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September 2019



Timothy R. Wysozan, MD

PGY-2 Resident Physician, Anatomic Pathology and Clinical Pathology

Indiana University School of Medicine

Ahmed K. Alomari, FEL, MD

Assistant Professor of Clinical Pathology & Laboratory Medicine

Indiana University School of Medicine

Clinical history: The patient is a 45-year-old male with a history of dermatofibrosarcoma protuberans in the left shoulder with multiple recurrences approximately 20 years ago. He presented with an exquisitely tender, subcutaneous, 5.0 cm mass in the anterior thigh that was active on PET-CT. An excision was performed.

Gross Examination: The specimen consisted of an ellipse of skin with associated subcutaneous fat, with dimensions of 8.4 x 2.5 x 1.9 to 2.4 cm. Within the same container, there was an irregular, ragged, grey-yellow lobulated fibrofatty tissue fragment, with dimensions of 1.8 x 1.4 x 0.6 cm.

Microscopic examination and immunohistochemistry: Histological examination of the small detached fragment of tissue revealed a proliferation of monotonous cells with rounded and centrally placed nuclei and lightly eosinophilic cytoplasm. A small, distinct component demonstrated small cytomorphology with no significant mitotic activity; however, the bulk of the proliferation showed slightly larger cells with increased mitotic activity (up to 3 mitoses per high power field) (Figures 1-3)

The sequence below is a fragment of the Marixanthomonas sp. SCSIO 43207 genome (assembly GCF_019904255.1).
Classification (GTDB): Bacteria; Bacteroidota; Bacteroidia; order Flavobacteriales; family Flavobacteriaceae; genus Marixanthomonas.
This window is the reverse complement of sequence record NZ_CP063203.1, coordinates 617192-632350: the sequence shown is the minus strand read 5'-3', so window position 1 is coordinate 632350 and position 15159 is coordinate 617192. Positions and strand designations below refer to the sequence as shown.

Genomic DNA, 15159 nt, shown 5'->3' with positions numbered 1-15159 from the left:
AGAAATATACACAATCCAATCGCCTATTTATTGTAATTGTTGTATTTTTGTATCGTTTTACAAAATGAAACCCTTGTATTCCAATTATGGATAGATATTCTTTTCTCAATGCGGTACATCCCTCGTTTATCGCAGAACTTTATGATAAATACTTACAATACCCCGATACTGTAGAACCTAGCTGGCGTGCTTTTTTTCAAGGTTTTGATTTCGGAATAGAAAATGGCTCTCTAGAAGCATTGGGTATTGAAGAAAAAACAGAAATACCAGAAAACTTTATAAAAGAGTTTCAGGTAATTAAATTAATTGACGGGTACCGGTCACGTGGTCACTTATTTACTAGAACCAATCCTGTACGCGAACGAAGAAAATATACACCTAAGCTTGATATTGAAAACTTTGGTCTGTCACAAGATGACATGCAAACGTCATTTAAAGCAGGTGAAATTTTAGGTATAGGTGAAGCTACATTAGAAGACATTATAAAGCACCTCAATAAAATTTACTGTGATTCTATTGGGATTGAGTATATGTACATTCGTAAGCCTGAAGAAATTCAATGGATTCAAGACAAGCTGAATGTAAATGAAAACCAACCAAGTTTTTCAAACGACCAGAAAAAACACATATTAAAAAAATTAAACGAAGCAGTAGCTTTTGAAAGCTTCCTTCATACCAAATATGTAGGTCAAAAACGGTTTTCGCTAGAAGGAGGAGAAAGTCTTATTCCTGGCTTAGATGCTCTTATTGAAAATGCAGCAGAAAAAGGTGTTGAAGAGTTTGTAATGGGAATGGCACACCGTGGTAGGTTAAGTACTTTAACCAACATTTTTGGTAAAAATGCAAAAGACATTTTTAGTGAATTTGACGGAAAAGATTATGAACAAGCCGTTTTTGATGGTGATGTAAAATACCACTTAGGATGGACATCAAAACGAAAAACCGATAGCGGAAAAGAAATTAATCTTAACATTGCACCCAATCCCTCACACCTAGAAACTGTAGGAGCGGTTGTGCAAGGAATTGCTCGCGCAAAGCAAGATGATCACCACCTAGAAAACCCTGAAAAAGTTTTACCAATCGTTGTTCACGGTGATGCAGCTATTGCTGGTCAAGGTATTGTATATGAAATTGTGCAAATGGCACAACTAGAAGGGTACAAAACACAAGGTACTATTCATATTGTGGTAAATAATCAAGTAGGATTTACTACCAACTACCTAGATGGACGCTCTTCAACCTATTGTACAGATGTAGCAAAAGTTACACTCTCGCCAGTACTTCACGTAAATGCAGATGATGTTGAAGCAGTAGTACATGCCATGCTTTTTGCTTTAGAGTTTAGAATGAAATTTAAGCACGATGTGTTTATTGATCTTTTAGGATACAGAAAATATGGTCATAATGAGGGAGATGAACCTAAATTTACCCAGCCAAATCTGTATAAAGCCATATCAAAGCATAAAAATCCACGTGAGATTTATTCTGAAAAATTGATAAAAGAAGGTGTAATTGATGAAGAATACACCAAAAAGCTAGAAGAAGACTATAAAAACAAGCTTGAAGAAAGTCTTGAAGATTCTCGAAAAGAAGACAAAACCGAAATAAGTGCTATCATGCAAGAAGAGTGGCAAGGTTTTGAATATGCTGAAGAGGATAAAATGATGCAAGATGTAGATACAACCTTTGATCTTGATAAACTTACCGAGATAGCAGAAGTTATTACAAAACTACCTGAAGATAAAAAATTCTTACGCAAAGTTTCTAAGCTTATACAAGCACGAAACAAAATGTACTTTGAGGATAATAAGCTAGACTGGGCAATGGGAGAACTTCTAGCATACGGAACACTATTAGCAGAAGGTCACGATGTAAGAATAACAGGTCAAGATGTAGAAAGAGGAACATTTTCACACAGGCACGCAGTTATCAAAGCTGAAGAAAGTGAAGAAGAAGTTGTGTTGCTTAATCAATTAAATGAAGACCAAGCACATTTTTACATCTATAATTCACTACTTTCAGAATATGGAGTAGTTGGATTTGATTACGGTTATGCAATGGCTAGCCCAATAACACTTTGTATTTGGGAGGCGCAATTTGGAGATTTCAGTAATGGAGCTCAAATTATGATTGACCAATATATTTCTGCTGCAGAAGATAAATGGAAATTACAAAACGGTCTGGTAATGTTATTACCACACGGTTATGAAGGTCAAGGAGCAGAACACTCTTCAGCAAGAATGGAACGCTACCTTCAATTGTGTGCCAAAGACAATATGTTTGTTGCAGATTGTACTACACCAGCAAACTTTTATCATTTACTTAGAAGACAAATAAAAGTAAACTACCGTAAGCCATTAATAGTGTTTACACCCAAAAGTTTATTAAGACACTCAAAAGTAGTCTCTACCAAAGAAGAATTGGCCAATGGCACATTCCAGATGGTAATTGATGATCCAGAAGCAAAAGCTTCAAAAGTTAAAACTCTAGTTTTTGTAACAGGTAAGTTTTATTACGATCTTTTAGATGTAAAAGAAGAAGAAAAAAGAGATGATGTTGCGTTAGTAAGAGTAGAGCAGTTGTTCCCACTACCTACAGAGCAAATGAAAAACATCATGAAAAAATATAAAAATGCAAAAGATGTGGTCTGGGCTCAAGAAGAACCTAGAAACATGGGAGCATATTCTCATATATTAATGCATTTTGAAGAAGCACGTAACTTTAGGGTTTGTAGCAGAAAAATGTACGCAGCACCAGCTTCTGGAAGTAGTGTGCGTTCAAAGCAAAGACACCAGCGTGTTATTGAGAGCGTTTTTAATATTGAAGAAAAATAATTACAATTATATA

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Figure 1: Hypercellular proliferation of monotonous cells (Hematoxylin & Eosin stain, original magnification X40)


Fig. 1

Figure 2: Small, monotonous-appearing cells with rounded and centrally placed nuclei and lightly eosinophilic cytoplasm (upper right). Note the abrupt transition between smaller and larger cell populations (lower left) (Hematoxylin & Eosin, original magnification X400)


Figure 3: Monotonous, slightly enlarged cells with rounded and centrally placed nuclei with prominent nucleoli, lightly eosinophilic cytoplasm, and increased mitotic rate (Hematoxylin & Eosin stain, original magnification X400).


No severe cytologic atypia, atypical mitotic figures, necrosis, or infiltrative growth pattern was noted, although the latter feature was difficult to assess, given the fragmented nature of the specimen. The lesional cells were strongly positive for SMA and calponin, and focally positive for collagen type IV (Figures 4-6). They were negative for AE1/3, CD31, and SOX-10 immunostains. 

Figure 4: Diffuse positive staining for SMA (original magnification X400)


Figure 5: Diffuse positive staining for calponin (original magnification X400)


Figure 6: Focal positive staining for collagen type IV (original magnification X400).

Fig. 6

September 2019 Final Diagnosis and Discussion

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